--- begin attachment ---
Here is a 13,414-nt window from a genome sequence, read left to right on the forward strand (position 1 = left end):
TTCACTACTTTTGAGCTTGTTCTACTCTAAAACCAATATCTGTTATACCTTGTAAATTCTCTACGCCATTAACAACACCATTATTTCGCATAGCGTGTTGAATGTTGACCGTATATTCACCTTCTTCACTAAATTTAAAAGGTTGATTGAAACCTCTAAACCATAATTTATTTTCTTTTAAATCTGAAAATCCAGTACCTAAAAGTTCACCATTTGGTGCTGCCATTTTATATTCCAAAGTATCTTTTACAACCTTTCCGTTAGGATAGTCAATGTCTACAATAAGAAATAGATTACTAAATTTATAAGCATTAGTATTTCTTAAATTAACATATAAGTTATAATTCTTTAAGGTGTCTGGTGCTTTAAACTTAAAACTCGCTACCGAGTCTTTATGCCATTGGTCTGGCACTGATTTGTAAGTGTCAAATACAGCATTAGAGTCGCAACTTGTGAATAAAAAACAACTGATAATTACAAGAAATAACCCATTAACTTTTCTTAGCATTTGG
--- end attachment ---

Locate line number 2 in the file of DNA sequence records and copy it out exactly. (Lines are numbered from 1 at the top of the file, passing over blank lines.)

TTCACTACTTTTGAGCTTGTTCTACTCTAAAACCAATATCTGTTATACCTTGTAAATTCTCTACGCCATTAACAACACCATTATTTCGCATAGCGTGTTGAATGTTGACCGTATATTCACCTTCTTCACTAAATTTAAAAGGTTGATTGAAACCTCTAAACCATAATTTATTTTCTTTTAAATCTGAAAATCCAGTACCTAAAAGTTCACCATTTGGTGCTGCCATTTTATATTCCAAAGTATCTTTTACAACCTTTCCGTTAGGATAGTCAATGTCTACAATAAGAAATAGATTACTAAATTTATAAGCATTAGTATTTCTTAAATTAACATATAAGTTATAATTCTTTAAGGTGTCTGGTGCTTTAAACTTAAAACTCGCTACCGAGTCTTTATGCCATTGGTCTGGCACTGATTTGTAAGTGTCAAATACAGCATTAGAGTCGCAACTTGTGAATAAAAAACAACTGATAATTACAAGAAATAACCCATTAACTTTTCTTAGCATTTGG